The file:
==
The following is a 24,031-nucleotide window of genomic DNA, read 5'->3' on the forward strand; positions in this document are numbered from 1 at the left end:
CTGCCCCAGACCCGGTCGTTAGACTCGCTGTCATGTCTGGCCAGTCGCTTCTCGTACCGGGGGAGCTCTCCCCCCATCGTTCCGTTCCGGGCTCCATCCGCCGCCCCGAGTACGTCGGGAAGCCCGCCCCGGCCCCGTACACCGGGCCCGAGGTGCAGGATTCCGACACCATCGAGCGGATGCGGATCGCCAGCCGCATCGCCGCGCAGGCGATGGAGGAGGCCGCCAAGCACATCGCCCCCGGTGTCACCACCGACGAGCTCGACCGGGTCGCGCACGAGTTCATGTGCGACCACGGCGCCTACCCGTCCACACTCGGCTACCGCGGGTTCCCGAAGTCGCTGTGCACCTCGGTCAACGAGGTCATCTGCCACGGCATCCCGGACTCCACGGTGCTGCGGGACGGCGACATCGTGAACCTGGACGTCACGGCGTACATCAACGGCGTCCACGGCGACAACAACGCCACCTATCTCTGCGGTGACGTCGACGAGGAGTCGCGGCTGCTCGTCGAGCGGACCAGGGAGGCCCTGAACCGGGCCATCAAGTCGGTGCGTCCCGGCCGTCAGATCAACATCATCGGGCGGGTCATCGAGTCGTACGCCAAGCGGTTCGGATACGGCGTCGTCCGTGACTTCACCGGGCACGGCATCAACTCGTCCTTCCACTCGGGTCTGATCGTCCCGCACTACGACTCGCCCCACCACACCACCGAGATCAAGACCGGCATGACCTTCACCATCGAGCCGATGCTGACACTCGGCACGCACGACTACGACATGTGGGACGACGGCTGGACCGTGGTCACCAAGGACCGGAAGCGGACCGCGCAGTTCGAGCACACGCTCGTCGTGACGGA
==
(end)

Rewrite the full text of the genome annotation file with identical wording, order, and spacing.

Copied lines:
The following is a 24,031-nucleotide window of genomic DNA, read 5'->3' on the forward strand; positions in this document are numbered from 1 at the left end:
CTGCCCCAGACCCGGTCGTTAGACTCGCTGTCATGTCTGGCCAGTCGCTTCTCGTACCGGGGGAGCTCTCCCCCCATCGTTCCGTTCCGGGCTCCATCCGCCGCCCCGAGTACGTCGGGAAGCCCGCCCCGGCCCCGTACACCGGGCCCGAGGTGCAGGATTCCGACACCATCGAGCGGATGCGGATCGCCAGCCGCATCGCCGCGCAGGCGATGGAGGAGGCCGCCAAGCACATCGCCCCCGGTGTCACCACCGACGAGCTCGACCGGGTCGCGCACGAGTTCATGTGCGACCACGGCGCCTACCCGTCCACACTCGGCTACCGCGGGTTCCCGAAGTCGCTGTGCACCTCGGTCAACGAGGTCATCTGCCACGGCATCCCGGACTCCACGGTGCTGCGGGACGGCGACATCGTGAACCTGGACGTCACGGCGTACATCAACGGCGTCCACGGCGACAACAACGCCACCTATCTCTGCGGTGACGTCGACGAGGAGTCGCGGCTGCTCGTCGAGCGGACCAGGGAGGCCCTGAACCGGGCCATCAAGTCGGTGCGTCCCGGCCGTCAGATCAACATCATCGGGCGGGTCATCGAGTCGTACGCCAAGCGGTTCGGATACGGCGTCGTCCGTGACTTCACCGGGCACGGCATCAACTCGTCCTTCCACTCGGGTCTGATCGTCCCGCACTACGACTCGCCCCACCACACCACCGAGATCAAGACCGGCATGACCTTCACCATCGAGCCGATGCTGACACTCGGCACGCACGACTACGACATGTGGGACGACGGCTGGACCGTGGTCACCAAGGACCGGAAGCGGACCGCGCAGTTCGAGCACACGCTCGTCGTGACGGA